If anything, though, I'm suggesting that rigged narratives like GG The Musical--as well intentioned and "sympathetic" as they are--are part of the problem, too. It does a disservice to the truly ill to suggest that the onset of such a debilitating mental state is anything like the conscious "motivations" of a fictional character's rational subjectivity. Nor is it fair to suggest--as is done here--that Little Edie's fate is the consequence of bad parenting or (in this case) grandparenting and jerk boyfriends. (As we all know by now, never date a Kennedy.)

Musicals are very good at--in fact thrive on--endowing characters with rich subjectivity, beautiful inner lives that sing to us in solo spotlights of their innermost desires and torments ("Rose's Turn", Billy Bigelow's "Soliloquy"). The key to these is the character's self-awareness--a concept much more complicated in regard to extreme mental conditions. And so writing an "11 o'clock number" for a deranged protagonist is no easy task, nor necessarily advisable.

The grown-up Little Edie has a classic 11 o'clock-er, "Around the World," in which the writers here really try to get at the "real" Edie, not the facade she puts up in the film. But notice how that implies a straightforward surface/depth mentality in a condition that is probably much more fluid. In other words, inside that crazy woman is a normal person like you or me. Again, I know this sounds unsympathetic, but I think mental illness is best respected by recognizing the extreme cases as different. (If not, then we in fact end up blaming the ill for behavior they can't control, which is definitely not helpful.)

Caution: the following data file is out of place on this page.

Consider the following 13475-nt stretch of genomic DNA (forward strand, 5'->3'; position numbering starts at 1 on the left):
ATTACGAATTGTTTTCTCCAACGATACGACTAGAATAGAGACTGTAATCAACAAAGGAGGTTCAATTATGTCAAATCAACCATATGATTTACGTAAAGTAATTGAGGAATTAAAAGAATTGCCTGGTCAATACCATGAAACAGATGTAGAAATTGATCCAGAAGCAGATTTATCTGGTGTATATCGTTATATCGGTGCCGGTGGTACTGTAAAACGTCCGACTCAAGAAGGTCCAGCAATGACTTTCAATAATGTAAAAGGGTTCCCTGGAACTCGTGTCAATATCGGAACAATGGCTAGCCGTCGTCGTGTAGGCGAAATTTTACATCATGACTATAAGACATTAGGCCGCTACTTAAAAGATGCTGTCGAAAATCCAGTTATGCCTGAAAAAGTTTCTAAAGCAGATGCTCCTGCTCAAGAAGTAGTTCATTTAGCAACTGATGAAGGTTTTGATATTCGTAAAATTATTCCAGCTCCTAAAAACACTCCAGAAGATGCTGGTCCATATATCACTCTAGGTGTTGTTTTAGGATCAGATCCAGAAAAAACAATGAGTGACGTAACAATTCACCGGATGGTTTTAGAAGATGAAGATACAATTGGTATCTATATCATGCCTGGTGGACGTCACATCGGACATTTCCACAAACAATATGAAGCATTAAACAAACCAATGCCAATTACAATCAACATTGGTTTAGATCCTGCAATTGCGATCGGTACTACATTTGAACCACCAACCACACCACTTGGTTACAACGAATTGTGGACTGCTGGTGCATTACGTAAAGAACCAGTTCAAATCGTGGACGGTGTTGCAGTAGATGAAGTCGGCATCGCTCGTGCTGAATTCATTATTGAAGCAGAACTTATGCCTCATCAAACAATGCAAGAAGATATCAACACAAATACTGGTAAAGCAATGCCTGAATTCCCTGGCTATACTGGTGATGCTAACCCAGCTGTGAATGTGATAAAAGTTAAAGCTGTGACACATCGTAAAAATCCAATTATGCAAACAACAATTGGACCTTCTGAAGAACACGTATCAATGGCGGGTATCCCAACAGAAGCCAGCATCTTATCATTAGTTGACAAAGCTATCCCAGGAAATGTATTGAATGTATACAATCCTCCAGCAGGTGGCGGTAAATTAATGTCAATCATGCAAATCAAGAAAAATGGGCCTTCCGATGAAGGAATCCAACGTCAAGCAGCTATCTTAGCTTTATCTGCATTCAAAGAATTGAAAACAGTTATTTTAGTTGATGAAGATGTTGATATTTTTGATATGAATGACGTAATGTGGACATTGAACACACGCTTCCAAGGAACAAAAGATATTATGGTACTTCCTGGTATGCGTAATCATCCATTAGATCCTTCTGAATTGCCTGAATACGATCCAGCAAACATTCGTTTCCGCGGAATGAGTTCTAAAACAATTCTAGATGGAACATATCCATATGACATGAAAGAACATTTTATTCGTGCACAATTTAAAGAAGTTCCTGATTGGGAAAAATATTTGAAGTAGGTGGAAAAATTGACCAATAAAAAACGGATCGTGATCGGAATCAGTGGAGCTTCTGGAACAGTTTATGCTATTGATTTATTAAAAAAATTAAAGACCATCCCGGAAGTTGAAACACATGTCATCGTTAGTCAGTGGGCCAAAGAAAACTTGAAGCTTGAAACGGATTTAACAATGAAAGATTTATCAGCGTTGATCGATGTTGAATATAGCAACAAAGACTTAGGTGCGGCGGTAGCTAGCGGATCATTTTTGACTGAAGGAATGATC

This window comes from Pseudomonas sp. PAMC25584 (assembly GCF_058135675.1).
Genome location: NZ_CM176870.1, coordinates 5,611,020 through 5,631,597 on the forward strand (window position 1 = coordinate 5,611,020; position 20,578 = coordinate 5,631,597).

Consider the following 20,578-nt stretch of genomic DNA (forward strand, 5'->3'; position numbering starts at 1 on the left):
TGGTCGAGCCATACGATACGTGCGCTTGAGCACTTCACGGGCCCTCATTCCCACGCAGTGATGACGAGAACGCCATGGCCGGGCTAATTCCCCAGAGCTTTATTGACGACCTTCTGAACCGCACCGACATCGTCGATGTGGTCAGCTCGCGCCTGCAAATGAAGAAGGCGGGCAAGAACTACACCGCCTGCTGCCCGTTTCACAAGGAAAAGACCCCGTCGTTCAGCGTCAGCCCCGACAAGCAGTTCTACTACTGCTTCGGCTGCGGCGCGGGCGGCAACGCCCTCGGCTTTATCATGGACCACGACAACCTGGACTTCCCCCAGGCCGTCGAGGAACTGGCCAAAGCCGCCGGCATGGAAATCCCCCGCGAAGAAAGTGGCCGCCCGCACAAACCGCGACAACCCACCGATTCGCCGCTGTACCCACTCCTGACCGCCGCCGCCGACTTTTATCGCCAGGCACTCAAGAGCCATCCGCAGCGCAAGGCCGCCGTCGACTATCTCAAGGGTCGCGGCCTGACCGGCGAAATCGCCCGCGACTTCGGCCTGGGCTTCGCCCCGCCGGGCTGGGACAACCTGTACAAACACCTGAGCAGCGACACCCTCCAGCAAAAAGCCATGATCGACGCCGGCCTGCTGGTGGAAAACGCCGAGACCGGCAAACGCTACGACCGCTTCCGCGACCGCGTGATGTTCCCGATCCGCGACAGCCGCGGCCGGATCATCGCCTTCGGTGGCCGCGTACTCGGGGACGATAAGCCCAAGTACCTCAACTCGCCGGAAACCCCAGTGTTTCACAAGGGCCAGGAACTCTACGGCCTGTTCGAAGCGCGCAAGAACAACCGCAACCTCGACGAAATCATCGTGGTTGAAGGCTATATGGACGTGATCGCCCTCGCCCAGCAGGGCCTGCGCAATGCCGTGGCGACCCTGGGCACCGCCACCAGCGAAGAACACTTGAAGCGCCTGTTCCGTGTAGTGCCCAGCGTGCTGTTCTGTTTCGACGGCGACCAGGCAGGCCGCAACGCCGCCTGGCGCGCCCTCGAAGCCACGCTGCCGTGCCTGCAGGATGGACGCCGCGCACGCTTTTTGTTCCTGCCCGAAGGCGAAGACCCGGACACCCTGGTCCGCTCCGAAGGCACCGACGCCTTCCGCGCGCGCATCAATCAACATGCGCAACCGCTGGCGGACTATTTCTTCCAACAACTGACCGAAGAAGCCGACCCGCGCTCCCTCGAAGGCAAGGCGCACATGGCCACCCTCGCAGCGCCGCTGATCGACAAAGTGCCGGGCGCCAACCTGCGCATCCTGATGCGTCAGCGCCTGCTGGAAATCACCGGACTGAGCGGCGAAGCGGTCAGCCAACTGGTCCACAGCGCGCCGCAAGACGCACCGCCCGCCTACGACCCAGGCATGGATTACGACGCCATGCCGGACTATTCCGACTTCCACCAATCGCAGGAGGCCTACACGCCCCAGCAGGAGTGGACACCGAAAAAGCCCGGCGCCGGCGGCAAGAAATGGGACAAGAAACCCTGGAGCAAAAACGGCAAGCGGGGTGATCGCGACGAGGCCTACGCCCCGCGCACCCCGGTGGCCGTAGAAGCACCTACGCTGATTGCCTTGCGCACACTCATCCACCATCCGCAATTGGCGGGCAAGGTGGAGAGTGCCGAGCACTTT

Then again--audiences are not supposed to be able to feel for a character that is profoundly different from them, are they? We have to see Edie's real self is just like ours in the end in order to "relate," "identify," "empathize" and all those other responses drama is supposed to elicit like Pavlov's dog. I think it's possible to depict mental illness on stage in a compelling way, but this toolkit of audience-identification would have to be challenged. (See C. Churchill's The Skriker, for instance.)

Seems unfair to spend all this space attacking the musical Grey Gardens for what it isn't? For turning it into a misguided tract on our treatment of the mentally ill, against the artists' wishes to morph it instead into a Chekhovian/Williamsesque bittersweet troubled-woman character portrait? Maybe. But someone has to point out, I think, the enormous difference between watching that film on the one hand, and, on the other, feeling compelled to applaud and "bravo" a star Christine Ebersole at her curtain call when she safely steps out of Edie's madness, as any other "role." Again, no one's fault. (As I'll get to, Ebersole's magnificent.) But it's the nature of the beast--theatre as entertainment, that is.

(In reference to more "realistic" and anti-sentimental stage portrayals of such heroines, by the way, I point to the best Blanche Dubois I ever saw--Liz Marvel's desperate strung-out junkie in Ivo Van Hove's radical rethinking of the play.)